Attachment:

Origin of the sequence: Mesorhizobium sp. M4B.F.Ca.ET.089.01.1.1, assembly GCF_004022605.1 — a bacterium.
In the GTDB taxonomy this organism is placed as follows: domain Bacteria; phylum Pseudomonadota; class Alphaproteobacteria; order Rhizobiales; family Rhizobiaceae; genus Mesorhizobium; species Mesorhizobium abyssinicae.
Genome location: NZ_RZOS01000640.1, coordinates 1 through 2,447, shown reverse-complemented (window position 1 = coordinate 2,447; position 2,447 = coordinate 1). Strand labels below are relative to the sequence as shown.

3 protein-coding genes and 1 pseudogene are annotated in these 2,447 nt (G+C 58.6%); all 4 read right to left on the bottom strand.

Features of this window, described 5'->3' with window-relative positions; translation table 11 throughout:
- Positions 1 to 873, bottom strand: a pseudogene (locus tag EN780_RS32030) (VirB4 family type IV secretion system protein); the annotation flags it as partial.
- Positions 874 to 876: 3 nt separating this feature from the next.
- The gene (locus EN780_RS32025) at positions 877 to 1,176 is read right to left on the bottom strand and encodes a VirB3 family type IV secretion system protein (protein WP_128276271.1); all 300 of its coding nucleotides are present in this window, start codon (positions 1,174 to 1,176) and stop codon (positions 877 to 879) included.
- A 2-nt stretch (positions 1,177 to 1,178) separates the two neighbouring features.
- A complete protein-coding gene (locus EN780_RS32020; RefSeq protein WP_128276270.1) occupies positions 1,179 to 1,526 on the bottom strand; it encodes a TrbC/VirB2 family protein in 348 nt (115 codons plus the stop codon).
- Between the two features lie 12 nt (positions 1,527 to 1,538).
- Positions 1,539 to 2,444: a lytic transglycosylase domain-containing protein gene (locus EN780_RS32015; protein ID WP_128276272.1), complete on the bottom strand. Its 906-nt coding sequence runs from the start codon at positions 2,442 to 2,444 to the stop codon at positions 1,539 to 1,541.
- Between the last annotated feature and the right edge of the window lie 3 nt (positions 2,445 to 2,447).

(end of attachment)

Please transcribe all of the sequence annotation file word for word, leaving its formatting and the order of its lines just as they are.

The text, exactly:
Origin of the sequence: Mesorhizobium sp. M4B.F.Ca.ET.089.01.1.1, assembly GCF_004022605.1 — a bacterium.
In the GTDB taxonomy this organism is placed as follows: domain Bacteria; phylum Pseudomonadota; class Alphaproteobacteria; order Rhizobiales; family Rhizobiaceae; genus Mesorhizobium; species Mesorhizobium abyssinicae.
Genome location: NZ_RZOS01000640.1, coordinates 1 through 2,447, shown reverse-complemented (window position 1 = coordinate 2,447; position 2,447 = coordinate 1). Strand labels below are relative to the sequence as shown.

3 protein-coding genes and 1 pseudogene are annotated in these 2,447 nt (G+C 58.6%); all 4 read right to left on the bottom strand.

Features of this window, described 5'->3' with window-relative positions; translation table 11 throughout:
- Positions 1 to 873, bottom strand: a pseudogene (locus tag EN780_RS32030) (VirB4 family type IV secretion system protein); the annotation flags it as partial.
- Positions 874 to 876: 3 nt separating this feature from the next.
- The gene (locus EN780_RS32025) at positions 877 to 1,176 is read right to left on the bottom strand and encodes a VirB3 family type IV secretion system protein (protein WP_128276271.1); all 300 of its coding nucleotides are present in this window, start codon (positions 1,174 to 1,176) and stop codon (positions 877 to 879) included.
- A 2-nt stretch (positions 1,177 to 1,178) separates the two neighbouring features.
- A complete protein-coding gene (locus EN780_RS32020; RefSeq protein WP_128276270.1) occupies positions 1,179 to 1,526 on the bottom strand; it encodes a TrbC/VirB2 family protein in 348 nt (115 codons plus the stop codon).
- Between the two features lie 12 nt (positions 1,527 to 1,538).
- Positions 1,539 to 2,444: a lytic transglycosylase domain-containing protein gene (locus EN780_RS32015; protein ID WP_128276272.1), complete on the bottom strand. Its 906-nt coding sequence runs from the start codon at positions 2,442 to 2,444 to the stop codon at positions 1,539 to 1,541.
- Between the last annotated feature and the right edge of the window lie 3 nt (positions 2,445 to 2,447).